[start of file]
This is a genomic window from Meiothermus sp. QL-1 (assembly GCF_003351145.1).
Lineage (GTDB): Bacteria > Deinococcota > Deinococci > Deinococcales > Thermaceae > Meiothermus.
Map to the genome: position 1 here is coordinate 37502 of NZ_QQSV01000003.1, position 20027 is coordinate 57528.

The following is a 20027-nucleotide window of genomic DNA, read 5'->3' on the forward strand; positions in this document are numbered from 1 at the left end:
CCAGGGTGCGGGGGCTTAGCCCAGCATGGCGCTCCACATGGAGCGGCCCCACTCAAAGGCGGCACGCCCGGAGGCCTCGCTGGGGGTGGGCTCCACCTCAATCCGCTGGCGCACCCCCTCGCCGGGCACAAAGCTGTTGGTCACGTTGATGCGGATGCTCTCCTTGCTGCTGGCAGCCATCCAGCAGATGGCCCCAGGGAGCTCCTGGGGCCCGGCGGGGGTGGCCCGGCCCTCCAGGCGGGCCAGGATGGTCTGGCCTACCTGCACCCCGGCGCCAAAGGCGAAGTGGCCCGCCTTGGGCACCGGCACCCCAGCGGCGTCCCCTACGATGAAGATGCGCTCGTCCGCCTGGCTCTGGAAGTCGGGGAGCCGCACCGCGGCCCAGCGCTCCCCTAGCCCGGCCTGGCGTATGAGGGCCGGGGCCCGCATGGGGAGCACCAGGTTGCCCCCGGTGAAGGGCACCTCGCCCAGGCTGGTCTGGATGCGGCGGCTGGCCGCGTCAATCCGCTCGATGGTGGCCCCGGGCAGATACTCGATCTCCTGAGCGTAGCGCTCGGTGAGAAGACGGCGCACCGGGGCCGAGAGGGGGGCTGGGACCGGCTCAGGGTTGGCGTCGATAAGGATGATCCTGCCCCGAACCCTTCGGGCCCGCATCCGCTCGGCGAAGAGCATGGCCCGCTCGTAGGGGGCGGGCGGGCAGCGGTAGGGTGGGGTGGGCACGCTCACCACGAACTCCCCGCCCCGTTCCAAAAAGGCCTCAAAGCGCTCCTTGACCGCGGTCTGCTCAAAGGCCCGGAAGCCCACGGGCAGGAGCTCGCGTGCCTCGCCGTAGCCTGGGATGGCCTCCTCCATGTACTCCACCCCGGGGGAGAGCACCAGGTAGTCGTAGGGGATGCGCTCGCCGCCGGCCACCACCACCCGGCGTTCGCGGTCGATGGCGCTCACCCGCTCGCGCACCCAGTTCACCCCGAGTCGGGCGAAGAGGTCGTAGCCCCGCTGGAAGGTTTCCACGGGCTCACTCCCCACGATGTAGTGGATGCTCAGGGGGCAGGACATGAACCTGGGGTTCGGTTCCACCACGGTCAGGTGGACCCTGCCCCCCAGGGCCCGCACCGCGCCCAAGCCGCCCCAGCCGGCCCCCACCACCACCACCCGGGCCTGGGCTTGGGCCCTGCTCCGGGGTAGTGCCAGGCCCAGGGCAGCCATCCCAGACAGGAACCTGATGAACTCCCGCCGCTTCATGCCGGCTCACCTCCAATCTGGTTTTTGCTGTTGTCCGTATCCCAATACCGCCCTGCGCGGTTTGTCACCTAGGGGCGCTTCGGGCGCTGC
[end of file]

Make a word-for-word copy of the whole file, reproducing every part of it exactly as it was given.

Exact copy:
This is a genomic window from Meiothermus sp. QL-1 (assembly GCF_003351145.1).
Lineage (GTDB): Bacteria > Deinococcota > Deinococci > Deinococcales > Thermaceae > Meiothermus.
Map to the genome: position 1 here is coordinate 37502 of NZ_QQSV01000003.1, position 20027 is coordinate 57528.

The following is a 20027-nucleotide window of genomic DNA, read 5'->3' on the forward strand; positions in this document are numbered from 1 at the left end:
CCAGGGTGCGGGGGCTTAGCCCAGCATGGCGCTCCACATGGAGCGGCCCCACTCAAAGGCGGCACGCCCGGAGGCCTCGCTGGGGGTGGGCTCCACCTCAATCCGCTGGCGCACCCCCTCGCCGGGCACAAAGCTGTTGGTCACGTTGATGCGGATGCTCTCCTTGCTGCTGGCAGCCATCCAGCAGATGGCCCCAGGGAGCTCCTGGGGCCCGGCGGGGGTGGCCCGGCCCTCCAGGCGGGCCAGGATGGTCTGGCCTACCTGCACCCCGGCGCCAAAGGCGAAGTGGCCCGCCTTGGGCACCGGCACCCCAGCGGCGTCCCCTACGATGAAGATGCGCTCGTCCGCCTGGCTCTGGAAGTCGGGGAGCCGCACCGCGGCCCAGCGCTCCCCTAGCCCGGCCTGGCGTATGAGGGCCGGGGCCCGCATGGGGAGCACCAGGTTGCCCCCGGTGAAGGGCACCTCGCCCAGGCTGGTCTGGATGCGGCGGCTGGCCGCGTCAATCCGCTCGATGGTGGCCCCGGGCAGATACTCGATCTCCTGAGCGTAGCGCTCGGTGAGAAGACGGCGCACCGGGGCCGAGAGGGGGGCTGGGACCGGCTCAGGGTTGGCGTCGATAAGGATGATCCTGCCCCGAACCCTTCGGGCCCGCATCCGCTCGGCGAAGAGCATGGCCCGCTCGTAGGGGGCGGGCGGGCAGCGGTAGGGTGGGGTGGGCACGCTCACCACGAACTCCCCGCCCCGTTCCAAAAAGGCCTCAAAGCGCTCCTTGACCGCGGTCTGCTCAAAGGCCCGGAAGCCCACGGGCAGGAGCTCGCGTGCCTCGCCGTAGCCTGGGATGGCCTCCTCCATGTACTCCACCCCGGGGGAGAGCACCAGGTAGTCGTAGGGGATGCGCTCGCCGCCGGCCACCACCACCCGGCGTTCGCGGTCGATGGCGCTCACCCGCTCGCGCACCCAGTTCACCCCGAGTCGGGCGAAGAGGTCGTAGCCCCGCTGGAAGGTTTCCACGGGCTCACTCCCCACGATGTAGTGGATGCTCAGGGGGCAGGACATGAACCTGGGGTTCGGTTCCACCACGGTCAGGTGGACCCTGCCCCCCAGGGCCCGCACCGCGCCCAAGCCGCCCCAGCCGGCCCCCACCACCACCACCCGGGCCTGGGCTTGGGCCCTGCTCCGGGGTAGTGCCAGGCCCAGGGCAGCCATCCCAGACAGGAACCTGATGAACTCCCGCCGCTTCATGCCGGCTCACCTCCAATCTGGTTTTTGCTGTTGTCCGTATCCCAATACCGCCCTGCGCGGTTTGTCACCTAGGGGCGCTTCGGGCGCTGC